Weapons Charges in Florida
In the United States, you have the right to bear arms. But this right has its limits. There are certain weapons you need proper identification and permits to possess and use and there are others that private citizens may not possess under any circumstances. It is also possible to have your right to own a dangerous weapon revoked, such as if there is a restraining order in effect against you.
If you are charged with a weapons offense, you can face steep penalties like a long prison sentence, high fines, and probation. Contact an experienced criminal defense lawyer as soon as you can after your arrest to start working on your case’s legal defense strategy.
A Weapon Could be an Aggravating Factor
An aggravating factor is a fact about a specific crime that can alter the charge the defendant faces or the penalties to which he or she is sentenced. Perhaps the most prominent example of this is an aggravated assault charge. In Florida, a simple assault is defined as an intentional, realistic threat of bodily harm to a victim. When this is committed with the use of a deadly weapon, it is charged as an aggravated assault. Simple assault is a second degree misdemeanor, punishable by up to 60 days in jail and a fine of up to $500. Aggravated assault is a third degree felony, punishable by up to five years in prison and a fine of up to $5,000.
Types of Weapons Charge in Florida
Weapons charges and their penalties vary wildly. Some are misdemeanor charges and others are felonies. Although many weapons charges specifically mention firearms, possession and use of other weapons like tasers and brass knuckles can also be grounds for weapons charges.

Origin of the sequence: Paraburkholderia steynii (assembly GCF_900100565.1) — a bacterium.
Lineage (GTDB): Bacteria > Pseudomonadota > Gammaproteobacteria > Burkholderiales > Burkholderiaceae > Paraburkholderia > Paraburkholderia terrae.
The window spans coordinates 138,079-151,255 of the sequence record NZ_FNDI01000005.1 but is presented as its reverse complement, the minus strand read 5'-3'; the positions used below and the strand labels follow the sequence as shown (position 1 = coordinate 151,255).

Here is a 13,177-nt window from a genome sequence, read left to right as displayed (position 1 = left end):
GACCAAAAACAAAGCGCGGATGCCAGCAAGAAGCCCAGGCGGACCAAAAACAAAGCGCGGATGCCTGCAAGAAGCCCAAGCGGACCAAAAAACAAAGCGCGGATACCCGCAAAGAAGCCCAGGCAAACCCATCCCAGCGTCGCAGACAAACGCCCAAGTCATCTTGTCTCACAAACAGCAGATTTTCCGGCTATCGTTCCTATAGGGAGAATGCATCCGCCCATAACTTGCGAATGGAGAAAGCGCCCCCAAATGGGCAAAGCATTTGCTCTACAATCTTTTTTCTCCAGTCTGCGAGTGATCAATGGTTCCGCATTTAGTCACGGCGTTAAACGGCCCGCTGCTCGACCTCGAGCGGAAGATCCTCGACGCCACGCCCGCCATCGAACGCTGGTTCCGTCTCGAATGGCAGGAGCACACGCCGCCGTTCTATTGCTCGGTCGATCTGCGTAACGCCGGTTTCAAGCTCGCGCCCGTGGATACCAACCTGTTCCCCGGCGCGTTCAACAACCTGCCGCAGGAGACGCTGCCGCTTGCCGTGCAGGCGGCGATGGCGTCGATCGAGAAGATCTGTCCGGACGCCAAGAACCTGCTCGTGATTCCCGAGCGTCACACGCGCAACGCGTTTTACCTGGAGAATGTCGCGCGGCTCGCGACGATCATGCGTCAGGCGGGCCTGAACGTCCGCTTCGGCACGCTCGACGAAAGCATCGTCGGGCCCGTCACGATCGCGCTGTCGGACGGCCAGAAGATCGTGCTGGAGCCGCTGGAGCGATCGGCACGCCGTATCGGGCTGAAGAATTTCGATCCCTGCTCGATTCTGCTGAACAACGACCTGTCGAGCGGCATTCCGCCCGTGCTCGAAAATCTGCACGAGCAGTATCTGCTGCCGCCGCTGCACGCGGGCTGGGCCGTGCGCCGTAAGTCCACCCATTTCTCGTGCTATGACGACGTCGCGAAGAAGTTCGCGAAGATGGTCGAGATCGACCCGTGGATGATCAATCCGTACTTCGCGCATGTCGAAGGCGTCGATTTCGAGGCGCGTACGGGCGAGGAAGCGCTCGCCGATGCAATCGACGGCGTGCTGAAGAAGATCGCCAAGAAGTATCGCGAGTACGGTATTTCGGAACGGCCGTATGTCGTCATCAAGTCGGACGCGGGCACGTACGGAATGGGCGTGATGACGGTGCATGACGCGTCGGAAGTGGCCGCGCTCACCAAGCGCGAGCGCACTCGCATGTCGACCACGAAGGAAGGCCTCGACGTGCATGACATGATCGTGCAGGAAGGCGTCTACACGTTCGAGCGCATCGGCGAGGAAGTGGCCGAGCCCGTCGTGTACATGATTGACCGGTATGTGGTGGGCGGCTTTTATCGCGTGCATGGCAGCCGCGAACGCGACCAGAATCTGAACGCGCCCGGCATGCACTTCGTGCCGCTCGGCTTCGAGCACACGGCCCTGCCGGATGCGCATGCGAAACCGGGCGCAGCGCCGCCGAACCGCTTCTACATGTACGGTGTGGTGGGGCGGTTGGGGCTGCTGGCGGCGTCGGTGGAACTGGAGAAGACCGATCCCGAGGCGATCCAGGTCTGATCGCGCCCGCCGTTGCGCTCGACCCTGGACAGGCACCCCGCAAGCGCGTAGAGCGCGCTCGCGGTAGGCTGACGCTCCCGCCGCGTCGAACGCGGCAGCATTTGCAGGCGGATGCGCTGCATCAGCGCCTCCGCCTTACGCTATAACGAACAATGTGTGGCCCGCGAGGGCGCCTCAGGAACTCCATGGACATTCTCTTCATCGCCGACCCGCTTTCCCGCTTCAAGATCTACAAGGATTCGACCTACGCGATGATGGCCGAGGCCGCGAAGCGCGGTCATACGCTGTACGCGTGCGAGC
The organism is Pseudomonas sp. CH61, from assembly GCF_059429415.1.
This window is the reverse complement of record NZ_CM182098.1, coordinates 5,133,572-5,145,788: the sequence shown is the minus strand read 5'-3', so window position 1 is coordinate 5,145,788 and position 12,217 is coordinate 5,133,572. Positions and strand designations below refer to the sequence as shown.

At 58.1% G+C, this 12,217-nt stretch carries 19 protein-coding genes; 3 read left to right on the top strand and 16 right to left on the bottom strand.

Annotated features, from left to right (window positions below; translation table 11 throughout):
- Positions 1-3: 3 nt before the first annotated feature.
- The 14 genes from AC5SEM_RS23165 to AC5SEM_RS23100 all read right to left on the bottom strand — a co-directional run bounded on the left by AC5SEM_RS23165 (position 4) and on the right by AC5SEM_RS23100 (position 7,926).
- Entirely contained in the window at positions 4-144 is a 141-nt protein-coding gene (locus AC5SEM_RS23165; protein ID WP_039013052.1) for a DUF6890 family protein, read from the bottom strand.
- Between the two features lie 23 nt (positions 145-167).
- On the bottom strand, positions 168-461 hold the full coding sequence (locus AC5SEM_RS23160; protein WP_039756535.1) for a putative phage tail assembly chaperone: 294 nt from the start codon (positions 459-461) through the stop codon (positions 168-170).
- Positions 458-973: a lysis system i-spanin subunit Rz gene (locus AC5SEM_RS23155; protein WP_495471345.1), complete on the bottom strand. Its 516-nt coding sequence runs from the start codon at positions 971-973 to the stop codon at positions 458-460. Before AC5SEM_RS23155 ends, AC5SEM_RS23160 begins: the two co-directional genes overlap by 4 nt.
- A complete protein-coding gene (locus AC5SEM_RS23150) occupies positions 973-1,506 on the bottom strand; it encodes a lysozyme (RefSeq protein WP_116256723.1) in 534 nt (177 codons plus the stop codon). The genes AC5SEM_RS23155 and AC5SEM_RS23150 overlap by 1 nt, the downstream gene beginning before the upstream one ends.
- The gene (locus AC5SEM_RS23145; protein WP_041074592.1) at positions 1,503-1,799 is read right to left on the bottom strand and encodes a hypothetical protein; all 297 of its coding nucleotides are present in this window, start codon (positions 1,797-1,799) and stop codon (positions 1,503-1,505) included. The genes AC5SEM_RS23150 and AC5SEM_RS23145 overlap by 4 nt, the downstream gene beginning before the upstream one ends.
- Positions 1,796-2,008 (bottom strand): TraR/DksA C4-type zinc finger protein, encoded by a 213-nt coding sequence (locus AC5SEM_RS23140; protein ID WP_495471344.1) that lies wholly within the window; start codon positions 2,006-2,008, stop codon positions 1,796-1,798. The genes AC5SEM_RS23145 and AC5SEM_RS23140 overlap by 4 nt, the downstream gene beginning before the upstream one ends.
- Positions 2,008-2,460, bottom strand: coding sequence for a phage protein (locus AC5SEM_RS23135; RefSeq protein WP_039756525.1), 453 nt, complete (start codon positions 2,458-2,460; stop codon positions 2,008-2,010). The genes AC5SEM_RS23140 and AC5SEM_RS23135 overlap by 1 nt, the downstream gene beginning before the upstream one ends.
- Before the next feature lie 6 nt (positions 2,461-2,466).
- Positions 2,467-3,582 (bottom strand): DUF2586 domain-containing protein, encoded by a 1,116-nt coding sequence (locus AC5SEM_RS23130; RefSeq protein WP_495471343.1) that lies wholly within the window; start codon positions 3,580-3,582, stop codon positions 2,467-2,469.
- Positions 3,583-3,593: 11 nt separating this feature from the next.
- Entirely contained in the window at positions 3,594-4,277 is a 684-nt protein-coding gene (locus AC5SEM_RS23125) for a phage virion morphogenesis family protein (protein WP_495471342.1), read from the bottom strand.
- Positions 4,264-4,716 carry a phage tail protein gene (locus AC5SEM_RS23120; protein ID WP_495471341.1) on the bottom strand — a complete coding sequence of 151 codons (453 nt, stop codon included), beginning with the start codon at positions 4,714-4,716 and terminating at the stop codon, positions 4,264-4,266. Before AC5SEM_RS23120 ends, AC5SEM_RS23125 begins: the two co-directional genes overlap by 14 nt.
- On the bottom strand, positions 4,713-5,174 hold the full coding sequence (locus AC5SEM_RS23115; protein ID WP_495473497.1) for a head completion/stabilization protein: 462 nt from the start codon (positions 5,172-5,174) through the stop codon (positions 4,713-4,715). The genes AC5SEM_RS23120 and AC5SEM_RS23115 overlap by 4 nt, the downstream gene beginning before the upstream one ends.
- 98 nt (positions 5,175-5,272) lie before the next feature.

It is illegal for certain individuals in Florida to possess firearms. These individuals include minors under the age of 16, convicted felons whose civil rights have not yet been restored, and individuals who are found by the court to be drug addicts, mentally incompetent, or vagrants.
Possessing a concealed weapon without the proper permit to do so is a first degree misdemeanor. If the concealed weapon was a firearm, he or she may be charged with a third degree felony.
Other weapons charges include:
- Firearm trafficking;
- Possession of a stolen firearm;
- Armed robbery;
- Possession of a firearm by a juvenile while on school grounds; and
- Improper discharge of a firearm.
In certain cases, an alleged weapons offense may be charged at the federal level, rather than the state level. These cases are heard in federal district courts, where defendants are subject to federal laws and sentences.
Work with an Experienced Miami Criminal Defense Lawyer
Being convicted of a weapons charge can have severe criminal penalties. If you are facing this type of charge, be proactive and contact our team of experienced Miami criminal defense lawyers at Ratzan & Faccidomo, LLC today to set up your initial legal consultation with us. We can answer any questions you have and help you determine the most appropriate legal defense strategy for your case.